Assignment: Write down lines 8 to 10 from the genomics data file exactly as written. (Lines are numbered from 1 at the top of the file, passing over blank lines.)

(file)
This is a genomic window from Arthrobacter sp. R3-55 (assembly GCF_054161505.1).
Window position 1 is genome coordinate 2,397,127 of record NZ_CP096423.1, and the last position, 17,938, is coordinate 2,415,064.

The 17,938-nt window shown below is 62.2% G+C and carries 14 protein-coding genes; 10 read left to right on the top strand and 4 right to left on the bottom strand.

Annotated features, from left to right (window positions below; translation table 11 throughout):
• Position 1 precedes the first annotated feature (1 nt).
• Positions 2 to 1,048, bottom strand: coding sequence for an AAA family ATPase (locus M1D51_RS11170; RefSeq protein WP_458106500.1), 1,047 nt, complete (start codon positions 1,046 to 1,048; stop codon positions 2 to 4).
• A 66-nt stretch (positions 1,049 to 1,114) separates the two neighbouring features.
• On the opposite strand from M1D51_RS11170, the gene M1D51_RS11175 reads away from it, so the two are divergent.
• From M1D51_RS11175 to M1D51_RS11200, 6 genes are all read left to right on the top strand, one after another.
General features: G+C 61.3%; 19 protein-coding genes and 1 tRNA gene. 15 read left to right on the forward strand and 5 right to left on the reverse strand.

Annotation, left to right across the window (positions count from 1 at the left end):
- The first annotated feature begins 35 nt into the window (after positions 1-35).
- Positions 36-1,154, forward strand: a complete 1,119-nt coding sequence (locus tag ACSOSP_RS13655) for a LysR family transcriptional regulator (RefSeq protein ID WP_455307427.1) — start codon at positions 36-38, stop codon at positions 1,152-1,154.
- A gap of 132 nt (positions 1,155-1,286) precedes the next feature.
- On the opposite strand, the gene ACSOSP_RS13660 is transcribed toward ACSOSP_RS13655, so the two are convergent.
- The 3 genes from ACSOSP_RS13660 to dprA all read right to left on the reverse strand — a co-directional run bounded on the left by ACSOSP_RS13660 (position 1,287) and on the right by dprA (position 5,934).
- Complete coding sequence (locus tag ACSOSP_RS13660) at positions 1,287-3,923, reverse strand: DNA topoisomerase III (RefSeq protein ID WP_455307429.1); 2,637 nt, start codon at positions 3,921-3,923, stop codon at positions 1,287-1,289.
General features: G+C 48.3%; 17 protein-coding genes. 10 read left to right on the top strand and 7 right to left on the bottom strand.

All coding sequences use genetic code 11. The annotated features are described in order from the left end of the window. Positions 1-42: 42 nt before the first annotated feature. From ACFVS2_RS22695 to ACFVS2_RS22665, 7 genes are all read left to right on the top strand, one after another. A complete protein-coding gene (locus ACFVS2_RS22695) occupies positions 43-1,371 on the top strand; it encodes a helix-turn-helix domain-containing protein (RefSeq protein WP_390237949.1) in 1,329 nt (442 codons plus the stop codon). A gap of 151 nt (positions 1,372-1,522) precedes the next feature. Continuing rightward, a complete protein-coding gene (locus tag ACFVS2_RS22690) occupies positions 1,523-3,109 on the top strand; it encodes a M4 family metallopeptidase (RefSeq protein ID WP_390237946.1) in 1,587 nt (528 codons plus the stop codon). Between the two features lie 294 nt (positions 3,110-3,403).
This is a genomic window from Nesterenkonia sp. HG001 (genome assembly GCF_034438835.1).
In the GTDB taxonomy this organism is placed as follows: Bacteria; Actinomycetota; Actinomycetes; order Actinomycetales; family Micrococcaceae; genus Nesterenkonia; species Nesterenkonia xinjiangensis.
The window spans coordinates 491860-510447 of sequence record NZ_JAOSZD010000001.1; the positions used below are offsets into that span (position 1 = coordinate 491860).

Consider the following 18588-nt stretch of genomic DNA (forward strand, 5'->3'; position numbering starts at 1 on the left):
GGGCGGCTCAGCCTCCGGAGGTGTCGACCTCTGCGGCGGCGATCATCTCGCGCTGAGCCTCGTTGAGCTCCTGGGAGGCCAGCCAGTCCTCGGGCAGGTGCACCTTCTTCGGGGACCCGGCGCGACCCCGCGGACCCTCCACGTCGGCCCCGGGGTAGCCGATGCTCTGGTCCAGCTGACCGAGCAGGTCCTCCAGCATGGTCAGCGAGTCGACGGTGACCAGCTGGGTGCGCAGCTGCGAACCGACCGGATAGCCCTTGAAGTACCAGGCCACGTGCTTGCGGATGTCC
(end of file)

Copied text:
• On the opposite strand from M1D51_RS11170, the gene M1D51_RS11175 reads away from it, so the two are divergent.
• From M1D51_RS11175 to M1D51_RS11200, 6 genes are all read left to right on the top strand, one after another.
General features: G+C 61.3%; 19 protein-coding genes and 1 tRNA gene. 15 read left to right on the forward strand and 5 right to left on the reverse strand.